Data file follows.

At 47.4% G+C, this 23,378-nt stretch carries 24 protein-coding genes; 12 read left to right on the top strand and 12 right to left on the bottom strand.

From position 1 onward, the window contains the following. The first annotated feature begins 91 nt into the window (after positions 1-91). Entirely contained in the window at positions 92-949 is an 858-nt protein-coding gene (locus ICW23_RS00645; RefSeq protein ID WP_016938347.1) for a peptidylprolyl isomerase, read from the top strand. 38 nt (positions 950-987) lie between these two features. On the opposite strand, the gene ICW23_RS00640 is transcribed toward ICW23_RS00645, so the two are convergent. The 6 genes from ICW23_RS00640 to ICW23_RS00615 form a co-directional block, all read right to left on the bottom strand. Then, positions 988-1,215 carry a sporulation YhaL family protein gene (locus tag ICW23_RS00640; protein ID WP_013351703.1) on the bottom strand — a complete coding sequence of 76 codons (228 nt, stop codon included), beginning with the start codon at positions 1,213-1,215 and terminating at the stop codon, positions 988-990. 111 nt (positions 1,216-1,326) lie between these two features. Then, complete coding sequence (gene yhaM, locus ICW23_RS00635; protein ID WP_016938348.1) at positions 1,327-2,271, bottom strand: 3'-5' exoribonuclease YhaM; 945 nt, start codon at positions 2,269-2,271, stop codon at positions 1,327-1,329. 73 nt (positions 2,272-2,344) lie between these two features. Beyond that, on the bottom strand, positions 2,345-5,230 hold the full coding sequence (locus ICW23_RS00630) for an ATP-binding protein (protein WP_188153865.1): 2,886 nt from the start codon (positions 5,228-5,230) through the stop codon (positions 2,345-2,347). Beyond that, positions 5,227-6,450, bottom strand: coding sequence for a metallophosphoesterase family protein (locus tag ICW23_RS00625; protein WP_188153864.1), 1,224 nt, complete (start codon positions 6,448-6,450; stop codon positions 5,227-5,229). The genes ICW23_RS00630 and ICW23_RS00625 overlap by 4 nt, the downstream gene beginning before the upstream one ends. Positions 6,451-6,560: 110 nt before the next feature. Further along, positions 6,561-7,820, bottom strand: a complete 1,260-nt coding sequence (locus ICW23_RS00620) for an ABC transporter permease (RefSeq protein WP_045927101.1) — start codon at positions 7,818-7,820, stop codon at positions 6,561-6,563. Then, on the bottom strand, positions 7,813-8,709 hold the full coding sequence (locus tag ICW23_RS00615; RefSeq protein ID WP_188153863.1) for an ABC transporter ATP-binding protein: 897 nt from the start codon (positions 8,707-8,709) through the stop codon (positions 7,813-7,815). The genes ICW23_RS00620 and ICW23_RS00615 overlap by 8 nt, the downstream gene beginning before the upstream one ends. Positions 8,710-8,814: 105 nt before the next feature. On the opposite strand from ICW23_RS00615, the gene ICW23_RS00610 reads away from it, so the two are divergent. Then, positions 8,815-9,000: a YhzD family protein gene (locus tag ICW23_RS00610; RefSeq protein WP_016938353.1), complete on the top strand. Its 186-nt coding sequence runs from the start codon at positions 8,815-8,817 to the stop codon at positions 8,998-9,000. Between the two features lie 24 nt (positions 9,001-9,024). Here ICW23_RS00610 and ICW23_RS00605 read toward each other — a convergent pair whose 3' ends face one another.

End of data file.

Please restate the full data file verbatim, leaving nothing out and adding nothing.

At 47.4% G+C, this 23,378-nt stretch carries 24 protein-coding genes; 12 read left to right on the top strand and 12 right to left on the bottom strand.

From position 1 onward, the window contains the following. The first annotated feature begins 91 nt into the window (after positions 1-91). Entirely contained in the window at positions 92-949 is an 858-nt protein-coding gene (locus ICW23_RS00645; RefSeq protein ID WP_016938347.1) for a peptidylprolyl isomerase, read from the top strand. 38 nt (positions 950-987) lie between these two features. On the opposite strand, the gene ICW23_RS00640 is transcribed toward ICW23_RS00645, so the two are convergent. The 6 genes from ICW23_RS00640 to ICW23_RS00615 form a co-directional block, all read right to left on the bottom strand. Then, positions 988-1,215 carry a sporulation YhaL family protein gene (locus tag ICW23_RS00640; protein ID WP_013351703.1) on the bottom strand — a complete coding sequence of 76 codons (228 nt, stop codon included), beginning with the start codon at positions 1,213-1,215 and terminating at the stop codon, positions 988-990. 111 nt (positions 1,216-1,326) lie between these two features. Then, complete coding sequence (gene yhaM, locus ICW23_RS00635; protein ID WP_016938348.1) at positions 1,327-2,271, bottom strand: 3'-5' exoribonuclease YhaM; 945 nt, start codon at positions 2,269-2,271, stop codon at positions 1,327-1,329. 73 nt (positions 2,272-2,344) lie between these two features. Beyond that, on the bottom strand, positions 2,345-5,230 hold the full coding sequence (locus ICW23_RS00630) for an ATP-binding protein (protein WP_188153865.1): 2,886 nt from the start codon (positions 5,228-5,230) through the stop codon (positions 2,345-2,347). Beyond that, positions 5,227-6,450, bottom strand: coding sequence for a metallophosphoesterase family protein (locus tag ICW23_RS00625; protein WP_188153864.1), 1,224 nt, complete (start codon positions 6,448-6,450; stop codon positions 5,227-5,229). The genes ICW23_RS00630 and ICW23_RS00625 overlap by 4 nt, the downstream gene beginning before the upstream one ends. Positions 6,451-6,560: 110 nt before the next feature. Further along, positions 6,561-7,820, bottom strand: a complete 1,260-nt coding sequence (locus ICW23_RS00620) for an ABC transporter permease (RefSeq protein WP_045927101.1) — start codon at positions 7,818-7,820, stop codon at positions 6,561-6,563. Then, on the bottom strand, positions 7,813-8,709 hold the full coding sequence (locus tag ICW23_RS00615; RefSeq protein ID WP_188153863.1) for an ABC transporter ATP-binding protein: 897 nt from the start codon (positions 8,707-8,709) through the stop codon (positions 7,813-7,815). The genes ICW23_RS00620 and ICW23_RS00615 overlap by 8 nt, the downstream gene beginning before the upstream one ends. Positions 8,710-8,814: 105 nt before the next feature. On the opposite strand from ICW23_RS00615, the gene ICW23_RS00610 reads away from it, so the two are divergent. Then, positions 8,815-9,000: a YhzD family protein gene (locus tag ICW23_RS00610; RefSeq protein WP_016938353.1), complete on the top strand. Its 186-nt coding sequence runs from the start codon at positions 8,815-8,817 to the stop codon at positions 8,998-9,000. Between the two features lie 24 nt (positions 9,001-9,024). Here ICW23_RS00610 and ICW23_RS00605 read toward each other — a convergent pair whose 3' ends face one another.